So far, Aman has sent out about 4,500 questionnaires, 3,000 to Maledicta subscribers and the others to those curious parties who have run across the “swearword prof” in numerous newspaper articles. A short letter in the January 1987 Playboy describing his mission has so far netted an astounding 605 requests for the questionnaire–“from lawyers to murderers,” he says. (To receive a free questionnaire, write to Dr. Aman at 331 S. Greenfield Avenue, Waukesha, WI 53186). Coverage in the Toronto Globe and Mail and Star resulted in some 230 requests for his MOQ. One Canadian respondent in particular caught Aman’s eye. “I got one from a former London bobby who served in the Royal Air Force in Africa and East Asia. He has a fantastic mixture of English spoken from London to Singapore. How many Americans know that British biffy means ‘toilet,’ or that Tom is a police term for ‘prostitute’?”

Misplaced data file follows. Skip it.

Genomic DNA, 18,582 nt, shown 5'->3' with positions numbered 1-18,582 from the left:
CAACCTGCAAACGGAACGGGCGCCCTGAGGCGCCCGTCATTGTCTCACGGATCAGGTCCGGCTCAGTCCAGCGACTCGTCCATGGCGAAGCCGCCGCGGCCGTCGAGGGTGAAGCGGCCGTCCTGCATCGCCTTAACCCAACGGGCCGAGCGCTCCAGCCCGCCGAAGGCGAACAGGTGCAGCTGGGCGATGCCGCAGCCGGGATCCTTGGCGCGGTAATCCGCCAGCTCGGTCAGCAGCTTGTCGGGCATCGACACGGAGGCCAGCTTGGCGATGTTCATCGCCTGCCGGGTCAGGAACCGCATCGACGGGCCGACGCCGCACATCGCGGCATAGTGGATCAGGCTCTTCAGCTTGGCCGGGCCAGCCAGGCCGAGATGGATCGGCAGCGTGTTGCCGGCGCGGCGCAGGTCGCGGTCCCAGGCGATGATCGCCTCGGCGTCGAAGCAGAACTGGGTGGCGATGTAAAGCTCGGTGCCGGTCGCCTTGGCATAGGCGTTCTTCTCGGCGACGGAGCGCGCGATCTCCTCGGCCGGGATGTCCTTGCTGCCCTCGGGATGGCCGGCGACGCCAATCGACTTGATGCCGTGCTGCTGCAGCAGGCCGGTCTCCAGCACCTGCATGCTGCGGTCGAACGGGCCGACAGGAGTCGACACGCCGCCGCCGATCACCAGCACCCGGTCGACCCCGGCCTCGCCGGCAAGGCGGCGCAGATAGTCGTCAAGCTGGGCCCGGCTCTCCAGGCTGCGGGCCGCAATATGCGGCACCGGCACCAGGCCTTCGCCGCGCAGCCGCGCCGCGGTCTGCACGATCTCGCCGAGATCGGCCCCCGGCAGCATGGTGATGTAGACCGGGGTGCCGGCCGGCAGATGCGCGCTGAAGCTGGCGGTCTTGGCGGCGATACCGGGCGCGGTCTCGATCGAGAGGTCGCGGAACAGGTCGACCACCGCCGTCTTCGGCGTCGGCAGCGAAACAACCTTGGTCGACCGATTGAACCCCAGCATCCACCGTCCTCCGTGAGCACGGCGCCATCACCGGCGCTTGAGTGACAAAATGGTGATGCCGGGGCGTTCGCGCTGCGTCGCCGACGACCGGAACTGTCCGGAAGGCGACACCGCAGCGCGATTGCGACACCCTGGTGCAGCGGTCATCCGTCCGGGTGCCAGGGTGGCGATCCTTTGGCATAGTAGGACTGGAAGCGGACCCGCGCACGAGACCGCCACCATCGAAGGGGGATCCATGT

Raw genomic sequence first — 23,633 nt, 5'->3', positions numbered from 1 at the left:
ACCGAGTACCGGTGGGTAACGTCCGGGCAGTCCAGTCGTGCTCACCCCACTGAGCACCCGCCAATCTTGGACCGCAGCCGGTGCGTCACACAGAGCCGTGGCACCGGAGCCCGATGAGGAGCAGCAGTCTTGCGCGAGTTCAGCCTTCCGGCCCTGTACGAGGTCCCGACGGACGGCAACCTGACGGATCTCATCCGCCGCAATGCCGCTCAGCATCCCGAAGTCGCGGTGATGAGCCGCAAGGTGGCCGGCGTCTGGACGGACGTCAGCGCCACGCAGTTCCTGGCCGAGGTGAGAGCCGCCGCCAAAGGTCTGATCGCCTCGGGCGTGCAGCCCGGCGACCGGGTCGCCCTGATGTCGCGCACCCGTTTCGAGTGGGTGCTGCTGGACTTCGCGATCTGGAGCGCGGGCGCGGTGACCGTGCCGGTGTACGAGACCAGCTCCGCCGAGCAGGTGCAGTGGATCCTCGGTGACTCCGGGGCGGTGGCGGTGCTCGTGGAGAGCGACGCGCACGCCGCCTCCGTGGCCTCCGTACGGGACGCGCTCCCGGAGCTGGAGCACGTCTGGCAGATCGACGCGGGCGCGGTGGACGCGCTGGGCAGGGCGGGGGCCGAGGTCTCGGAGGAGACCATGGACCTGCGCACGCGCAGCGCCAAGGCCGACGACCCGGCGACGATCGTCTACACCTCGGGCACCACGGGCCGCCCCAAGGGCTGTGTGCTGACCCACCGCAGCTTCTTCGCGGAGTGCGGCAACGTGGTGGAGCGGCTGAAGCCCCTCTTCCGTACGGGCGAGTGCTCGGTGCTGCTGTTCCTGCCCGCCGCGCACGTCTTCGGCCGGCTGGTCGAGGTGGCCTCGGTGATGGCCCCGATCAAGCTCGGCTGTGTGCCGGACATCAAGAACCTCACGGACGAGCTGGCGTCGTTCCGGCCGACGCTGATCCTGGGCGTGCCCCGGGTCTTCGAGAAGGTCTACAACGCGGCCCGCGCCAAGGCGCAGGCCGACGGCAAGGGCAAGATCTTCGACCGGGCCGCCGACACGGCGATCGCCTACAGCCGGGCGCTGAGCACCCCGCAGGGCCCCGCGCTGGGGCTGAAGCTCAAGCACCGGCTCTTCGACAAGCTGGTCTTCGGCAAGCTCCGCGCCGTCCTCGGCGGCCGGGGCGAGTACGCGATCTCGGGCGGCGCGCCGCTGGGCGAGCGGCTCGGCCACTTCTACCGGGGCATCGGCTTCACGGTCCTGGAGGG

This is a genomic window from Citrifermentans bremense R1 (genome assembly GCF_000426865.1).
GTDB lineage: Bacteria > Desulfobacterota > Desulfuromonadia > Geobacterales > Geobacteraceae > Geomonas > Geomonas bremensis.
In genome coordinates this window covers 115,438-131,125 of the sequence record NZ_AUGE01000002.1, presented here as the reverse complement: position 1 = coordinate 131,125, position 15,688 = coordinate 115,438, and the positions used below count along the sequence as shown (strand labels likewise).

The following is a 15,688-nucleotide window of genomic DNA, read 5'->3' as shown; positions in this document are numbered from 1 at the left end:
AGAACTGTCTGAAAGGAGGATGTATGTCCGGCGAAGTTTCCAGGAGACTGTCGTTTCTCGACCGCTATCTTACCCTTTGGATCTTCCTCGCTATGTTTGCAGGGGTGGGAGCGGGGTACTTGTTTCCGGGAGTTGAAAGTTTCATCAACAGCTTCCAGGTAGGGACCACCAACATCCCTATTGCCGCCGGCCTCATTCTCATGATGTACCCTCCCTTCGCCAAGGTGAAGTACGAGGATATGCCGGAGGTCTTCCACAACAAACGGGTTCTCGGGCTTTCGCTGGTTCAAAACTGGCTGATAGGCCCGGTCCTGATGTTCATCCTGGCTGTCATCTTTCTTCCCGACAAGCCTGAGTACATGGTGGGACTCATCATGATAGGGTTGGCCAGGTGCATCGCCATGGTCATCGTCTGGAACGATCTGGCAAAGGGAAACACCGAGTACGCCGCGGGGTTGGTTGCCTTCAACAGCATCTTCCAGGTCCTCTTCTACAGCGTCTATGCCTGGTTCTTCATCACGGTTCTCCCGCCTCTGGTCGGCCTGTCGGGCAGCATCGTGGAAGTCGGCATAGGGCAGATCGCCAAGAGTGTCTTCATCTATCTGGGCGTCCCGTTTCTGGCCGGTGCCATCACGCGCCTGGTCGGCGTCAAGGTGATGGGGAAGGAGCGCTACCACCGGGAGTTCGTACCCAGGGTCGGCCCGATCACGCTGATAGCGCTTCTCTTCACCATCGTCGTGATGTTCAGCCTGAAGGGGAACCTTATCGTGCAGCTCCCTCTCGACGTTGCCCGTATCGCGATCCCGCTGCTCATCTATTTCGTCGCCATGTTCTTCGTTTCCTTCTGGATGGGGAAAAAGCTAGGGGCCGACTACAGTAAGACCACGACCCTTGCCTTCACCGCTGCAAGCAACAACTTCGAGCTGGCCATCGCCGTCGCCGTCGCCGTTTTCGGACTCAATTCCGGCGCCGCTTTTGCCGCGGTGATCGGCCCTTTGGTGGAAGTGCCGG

Then there is a woman in British Columbia who produced one of Aman’s favorites, morning glory. He explains: “Waking up in the morning, most males with a full bladder get an erection, commonly known as piss-hard, but this lady calls it morning glory. That’s very poetic and colorful. I’m not too interested in the usual shit, fuck, piss stuff. I’m looking for euphemisms and am much more pleased with the beautiful, poetic, playful use of words. Anybody can say shit-house, but then there are some who call it the half-moon place.” To name just a few of the “indecent” regional folk terms Aman has received from MOQ respondents: anteater (for an uncircumcised penis), choking the chicken (for masturbation), East River whitefish (a condom floating in water), sharpen one’s skates (urinate), finger-flicker, grapes, helmet, johnson, ‘taint, wedgie, wrinkle bar . . . “This is genuine folk speech. But you won’t find it in DARE because the professors didn’t have the guts to ask the right questions,” Aman rails.